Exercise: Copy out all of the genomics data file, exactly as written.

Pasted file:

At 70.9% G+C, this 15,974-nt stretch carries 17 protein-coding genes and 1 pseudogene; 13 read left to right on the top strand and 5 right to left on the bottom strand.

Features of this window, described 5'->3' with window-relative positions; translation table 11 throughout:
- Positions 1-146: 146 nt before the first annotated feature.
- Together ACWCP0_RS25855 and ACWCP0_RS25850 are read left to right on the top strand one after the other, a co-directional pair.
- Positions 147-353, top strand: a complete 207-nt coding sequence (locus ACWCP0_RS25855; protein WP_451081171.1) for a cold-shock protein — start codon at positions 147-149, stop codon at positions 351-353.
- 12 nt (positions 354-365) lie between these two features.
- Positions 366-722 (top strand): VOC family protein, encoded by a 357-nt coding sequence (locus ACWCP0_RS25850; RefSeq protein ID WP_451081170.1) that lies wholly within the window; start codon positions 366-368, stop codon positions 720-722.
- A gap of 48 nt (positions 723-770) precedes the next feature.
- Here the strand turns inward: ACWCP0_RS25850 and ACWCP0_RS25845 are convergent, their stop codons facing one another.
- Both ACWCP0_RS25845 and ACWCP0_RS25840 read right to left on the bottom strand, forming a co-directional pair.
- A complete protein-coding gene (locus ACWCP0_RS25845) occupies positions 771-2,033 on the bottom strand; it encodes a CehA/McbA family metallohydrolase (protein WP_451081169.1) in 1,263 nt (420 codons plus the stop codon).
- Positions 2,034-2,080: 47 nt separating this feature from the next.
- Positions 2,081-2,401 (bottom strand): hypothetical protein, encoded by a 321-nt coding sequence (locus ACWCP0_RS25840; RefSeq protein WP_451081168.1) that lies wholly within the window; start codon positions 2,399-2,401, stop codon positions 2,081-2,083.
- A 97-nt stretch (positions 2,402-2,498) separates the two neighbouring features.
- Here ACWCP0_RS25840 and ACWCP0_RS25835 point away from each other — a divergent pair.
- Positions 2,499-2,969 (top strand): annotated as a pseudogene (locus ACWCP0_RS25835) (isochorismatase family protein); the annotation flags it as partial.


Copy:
At 70.9% G+C, this 15,974-nt stretch carries 17 protein-coding genes and 1 pseudogene; 13 read left to right on the top strand and 5 right to left on the bottom strand.

Features of this window, described 5'->3' with window-relative positions; translation table 11 throughout:
- Positions 1-146: 146 nt before the first annotated feature.
- Together ACWCP0_RS25855 and ACWCP0_RS25850 are read left to right on the top strand one after the other, a co-directional pair.
- Positions 147-353, top strand: a complete 207-nt coding sequence (locus ACWCP0_RS25855; protein WP_451081171.1) for a cold-shock protein — start codon at positions 147-149, stop codon at positions 351-353.
- 12 nt (positions 354-365) lie between these two features.
- Positions 366-722 (top strand): VOC family protein, encoded by a 357-nt coding sequence (locus ACWCP0_RS25850; RefSeq protein ID WP_451081170.1) that lies wholly within the window; start codon positions 366-368, stop codon positions 720-722.
- A gap of 48 nt (positions 723-770) precedes the next feature.
- Here the strand turns inward: ACWCP0_RS25850 and ACWCP0_RS25845 are convergent, their stop codons facing one another.
- Both ACWCP0_RS25845 and ACWCP0_RS25840 read right to left on the bottom strand, forming a co-directional pair.
- A complete protein-coding gene (locus ACWCP0_RS25845) occupies positions 771-2,033 on the bottom strand; it encodes a CehA/McbA family metallohydrolase (protein WP_451081169.1) in 1,263 nt (420 codons plus the stop codon).
- Positions 2,034-2,080: 47 nt separating this feature from the next.
- Positions 2,081-2,401 (bottom strand): hypothetical protein, encoded by a 321-nt coding sequence (locus ACWCP0_RS25840; RefSeq protein WP_451081168.1) that lies wholly within the window; start codon positions 2,399-2,401, stop codon positions 2,081-2,083.
- A 97-nt stretch (positions 2,402-2,498) separates the two neighbouring features.
- Here ACWCP0_RS25840 and ACWCP0_RS25835 point away from each other — a divergent pair.
- Positions 2,499-2,969 (top strand): annotated as a pseudogene (locus ACWCP0_RS25835) (isochorismatase family protein); the annotation flags it as partial.